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America's Cup Returning to San Diego

New Format Aiming to Add Excitement

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After being away for 16 years, the America's Cup is sailing back into San Diego Bay. The regatta, the second stop in what has been retooled as the America's Cup World Series, will be staged here from November 12-20. San Diego hosted America's Cups in 1988, 1992 and 1995. San Diego Yacht club, led by Dennis Conner, won the race in Freemantle, Australia in 1987. Conner and his crew retained titles in 1988 and 1992, but fell to the Royal New Zealand Yacht Squadron in 1995. That same year, America3, the first all-women's team competed in the event.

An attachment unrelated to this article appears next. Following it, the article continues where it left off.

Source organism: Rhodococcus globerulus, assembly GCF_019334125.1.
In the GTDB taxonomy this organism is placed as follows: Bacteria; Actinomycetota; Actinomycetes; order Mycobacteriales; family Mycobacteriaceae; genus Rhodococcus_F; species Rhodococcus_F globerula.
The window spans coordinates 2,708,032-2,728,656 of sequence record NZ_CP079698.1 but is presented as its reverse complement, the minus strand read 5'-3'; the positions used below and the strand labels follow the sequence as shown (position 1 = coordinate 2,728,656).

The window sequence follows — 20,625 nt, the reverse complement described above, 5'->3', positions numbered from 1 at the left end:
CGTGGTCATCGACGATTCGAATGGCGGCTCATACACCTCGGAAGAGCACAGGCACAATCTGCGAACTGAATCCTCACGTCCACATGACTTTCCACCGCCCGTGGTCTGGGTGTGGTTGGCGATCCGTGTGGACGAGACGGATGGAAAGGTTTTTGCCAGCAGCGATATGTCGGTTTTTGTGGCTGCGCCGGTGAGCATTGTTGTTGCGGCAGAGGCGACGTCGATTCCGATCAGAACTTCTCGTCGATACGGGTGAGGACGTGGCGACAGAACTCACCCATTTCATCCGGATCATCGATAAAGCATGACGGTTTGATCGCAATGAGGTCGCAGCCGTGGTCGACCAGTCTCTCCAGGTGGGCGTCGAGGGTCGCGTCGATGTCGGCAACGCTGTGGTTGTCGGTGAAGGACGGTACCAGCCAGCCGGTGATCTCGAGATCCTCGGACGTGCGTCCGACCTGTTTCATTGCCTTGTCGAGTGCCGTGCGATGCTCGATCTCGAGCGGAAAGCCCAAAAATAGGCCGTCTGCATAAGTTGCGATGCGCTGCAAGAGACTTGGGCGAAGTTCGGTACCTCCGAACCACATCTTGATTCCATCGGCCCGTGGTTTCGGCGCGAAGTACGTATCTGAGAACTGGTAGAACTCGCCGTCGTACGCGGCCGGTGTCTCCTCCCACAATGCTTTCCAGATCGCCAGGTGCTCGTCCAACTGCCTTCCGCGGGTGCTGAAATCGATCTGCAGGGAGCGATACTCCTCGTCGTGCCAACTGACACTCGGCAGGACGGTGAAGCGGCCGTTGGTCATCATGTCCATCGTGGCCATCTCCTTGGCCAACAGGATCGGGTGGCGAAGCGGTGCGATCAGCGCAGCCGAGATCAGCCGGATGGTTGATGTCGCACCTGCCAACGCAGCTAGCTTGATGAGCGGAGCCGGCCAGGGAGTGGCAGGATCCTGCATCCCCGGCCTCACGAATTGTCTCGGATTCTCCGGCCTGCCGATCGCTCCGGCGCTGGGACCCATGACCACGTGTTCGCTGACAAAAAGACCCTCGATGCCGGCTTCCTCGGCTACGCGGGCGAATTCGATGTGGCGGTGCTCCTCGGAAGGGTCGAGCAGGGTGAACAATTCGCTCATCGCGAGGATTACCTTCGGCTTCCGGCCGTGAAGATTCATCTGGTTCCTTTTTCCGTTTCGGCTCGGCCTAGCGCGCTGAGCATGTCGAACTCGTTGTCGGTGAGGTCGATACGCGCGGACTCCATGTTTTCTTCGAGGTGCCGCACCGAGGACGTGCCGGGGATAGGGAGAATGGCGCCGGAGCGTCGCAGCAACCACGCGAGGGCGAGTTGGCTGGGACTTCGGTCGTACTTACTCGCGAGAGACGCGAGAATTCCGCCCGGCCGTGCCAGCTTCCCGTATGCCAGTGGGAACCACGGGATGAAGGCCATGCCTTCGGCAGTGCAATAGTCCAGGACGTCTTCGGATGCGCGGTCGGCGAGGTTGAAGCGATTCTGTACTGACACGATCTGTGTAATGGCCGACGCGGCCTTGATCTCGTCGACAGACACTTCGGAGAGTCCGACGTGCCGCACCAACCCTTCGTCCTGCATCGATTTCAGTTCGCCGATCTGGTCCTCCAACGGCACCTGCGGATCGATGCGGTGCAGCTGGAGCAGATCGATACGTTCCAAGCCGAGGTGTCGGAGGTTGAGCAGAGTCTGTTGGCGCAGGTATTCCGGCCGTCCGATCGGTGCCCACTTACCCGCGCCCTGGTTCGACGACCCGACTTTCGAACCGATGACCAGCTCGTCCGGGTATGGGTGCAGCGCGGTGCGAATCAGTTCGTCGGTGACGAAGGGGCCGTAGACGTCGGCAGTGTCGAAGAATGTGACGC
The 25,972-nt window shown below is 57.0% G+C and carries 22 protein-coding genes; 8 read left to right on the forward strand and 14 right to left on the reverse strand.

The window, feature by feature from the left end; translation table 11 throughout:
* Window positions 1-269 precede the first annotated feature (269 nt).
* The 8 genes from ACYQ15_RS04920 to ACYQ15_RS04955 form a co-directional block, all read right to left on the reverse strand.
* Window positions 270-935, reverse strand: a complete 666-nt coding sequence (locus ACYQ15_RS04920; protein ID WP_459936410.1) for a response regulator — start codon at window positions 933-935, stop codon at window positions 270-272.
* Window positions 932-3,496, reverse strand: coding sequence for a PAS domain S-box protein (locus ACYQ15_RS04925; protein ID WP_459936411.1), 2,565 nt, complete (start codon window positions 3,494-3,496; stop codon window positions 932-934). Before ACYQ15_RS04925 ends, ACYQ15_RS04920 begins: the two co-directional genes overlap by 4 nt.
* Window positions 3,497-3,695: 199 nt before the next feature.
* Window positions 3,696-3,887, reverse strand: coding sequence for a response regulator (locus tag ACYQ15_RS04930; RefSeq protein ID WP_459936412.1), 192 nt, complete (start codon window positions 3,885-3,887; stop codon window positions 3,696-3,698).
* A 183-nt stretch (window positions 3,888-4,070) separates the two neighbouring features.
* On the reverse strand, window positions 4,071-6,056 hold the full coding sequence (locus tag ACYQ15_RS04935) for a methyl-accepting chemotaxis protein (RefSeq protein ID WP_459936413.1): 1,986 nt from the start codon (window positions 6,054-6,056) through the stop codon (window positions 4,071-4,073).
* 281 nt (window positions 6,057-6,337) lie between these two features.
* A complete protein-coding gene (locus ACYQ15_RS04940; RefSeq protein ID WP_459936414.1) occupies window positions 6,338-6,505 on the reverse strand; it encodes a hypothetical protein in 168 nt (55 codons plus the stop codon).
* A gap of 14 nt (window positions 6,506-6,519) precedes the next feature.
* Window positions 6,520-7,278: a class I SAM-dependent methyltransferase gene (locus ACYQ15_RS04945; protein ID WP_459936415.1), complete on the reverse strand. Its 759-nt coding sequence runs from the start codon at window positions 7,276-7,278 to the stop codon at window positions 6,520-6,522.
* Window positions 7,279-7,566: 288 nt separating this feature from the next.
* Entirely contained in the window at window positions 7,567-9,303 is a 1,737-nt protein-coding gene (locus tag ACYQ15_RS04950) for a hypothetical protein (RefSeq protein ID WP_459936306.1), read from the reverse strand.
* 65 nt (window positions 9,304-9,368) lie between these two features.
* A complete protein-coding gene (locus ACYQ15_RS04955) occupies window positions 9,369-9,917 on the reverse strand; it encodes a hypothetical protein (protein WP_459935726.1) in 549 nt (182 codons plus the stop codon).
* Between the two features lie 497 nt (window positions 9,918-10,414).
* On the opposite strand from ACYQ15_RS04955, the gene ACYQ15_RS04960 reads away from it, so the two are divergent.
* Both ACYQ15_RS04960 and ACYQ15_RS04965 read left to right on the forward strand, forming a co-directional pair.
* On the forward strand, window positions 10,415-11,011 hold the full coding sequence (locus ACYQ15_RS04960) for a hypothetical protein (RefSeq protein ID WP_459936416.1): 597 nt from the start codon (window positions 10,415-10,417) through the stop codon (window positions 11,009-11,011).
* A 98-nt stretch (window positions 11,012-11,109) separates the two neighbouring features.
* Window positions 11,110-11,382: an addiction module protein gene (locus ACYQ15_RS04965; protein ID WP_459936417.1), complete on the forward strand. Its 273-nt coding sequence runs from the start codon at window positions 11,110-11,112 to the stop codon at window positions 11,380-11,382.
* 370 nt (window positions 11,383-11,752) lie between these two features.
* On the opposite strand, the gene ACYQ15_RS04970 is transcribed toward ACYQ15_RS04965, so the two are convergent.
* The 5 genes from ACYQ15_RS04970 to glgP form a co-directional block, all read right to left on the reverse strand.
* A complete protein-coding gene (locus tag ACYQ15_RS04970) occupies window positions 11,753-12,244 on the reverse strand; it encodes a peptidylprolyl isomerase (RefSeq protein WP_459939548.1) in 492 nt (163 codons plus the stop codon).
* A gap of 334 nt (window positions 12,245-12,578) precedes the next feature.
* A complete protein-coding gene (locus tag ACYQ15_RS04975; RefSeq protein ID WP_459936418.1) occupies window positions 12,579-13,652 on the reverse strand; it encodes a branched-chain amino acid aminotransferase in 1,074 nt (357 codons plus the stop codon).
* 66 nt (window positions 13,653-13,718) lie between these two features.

This San Diego run won't be just for the participants. The start and finish lines will be just off the shoreline, and spectators will be highly encouraged to turn out to watch AC-45 swing-sailed catamarans, the latest high tech boats. The America Cup Fan Experience, Event Village and Team Headquarters are also attractions for fans. "With the breakneck speed of the boats and the athleticism needed on board, the new look America's Cup will be attracting a whole new audience,'' said America's Cup Event CEO Tom Huston. "One that is younger and loves action sports and extreme thrills.'' Scott Peters, chairman of the Board of Port Commissions, said more than 20,000 racing fans have turned out for previous events. "The America's Cup World Series promises to be even more popular, '' he added. Chuck Nichols, chairman of Sailing Events Association San Diego, is also pumped up about the ACWS. "Our city's long and storied history with the Cup makes San Diego Bay an ideal location to help transform America's Cup racing to a new era,'' Nichols said. "With its natural stadium environment, we are able to host multiple venues along San Diego Bay for fans to view this new form of high-adrenaline racing.'' The ACWS will culminate with a winner-take-all fleet race on November 20. Teams will compete for the chance to win the San Diego Match Racing Championship for points towards the overall ACWS title. Another event is the AC 500 speed trial, where teams coax their boats to cover a 500-meter straight-line course as quickly as possible . Think of it as a sprint on water. Oracle Racing, which has boats skippered by James Spithill and Russell Coutts, are the American sides in the Cup. The teams are owned by Bay Area software mogul Larry Ellison. Other squads are Artemis Racing of Sweden, Aleph Yacht Club of France, China Team, Emirates Team New Zealand, Energy Team, also from France, Green Comm Racing (Spain) and Team Korea. "We spent 16 months in San Diego preparing for the last America's Cup, so we know the harbor is a perfect stadium for a high-speed, high energy America's Cup,'' Spithill said. "I can promise you this: people in San Diego will have a new appreciation for America's Cup sailing.'' The second leg of the ACWS is currently going on in Plymouth Sound in the United Kingdom, and the sailing has hardly been easy. Fierce winds of up to 35 miles per hour contributed to three capsizes, and Oracle's Spithill Racing Crew dodged several potential spills into the drink. Aleph, Team Korea and Green Comm Racing were, in chronological order, sent tumbling into Plymouth on September 11. This was the second day of the leg's competition. Despite the dangerous conditions, reminiscent of San Francisco, as Dean Barker of Emirates New Zealand pointed out, no one was hurt, though boats did incur minor damage. The Spithill gang was able to sail away with the lead. "It's good,'' said Coutts. "It's a test of sailing skill, and that's what it's all about, isn't it?" Racing gets back underway Wednesday with qualifiers for the Plymouth AC Match Race Championship. No doubt all involved can't wait to get to San Diego, where the water and wind will almost assuredly be non-confrontational. For more information American's Cup World Series San Diego, visit americascup.com, then go to the "Join Us in San Diego" link.

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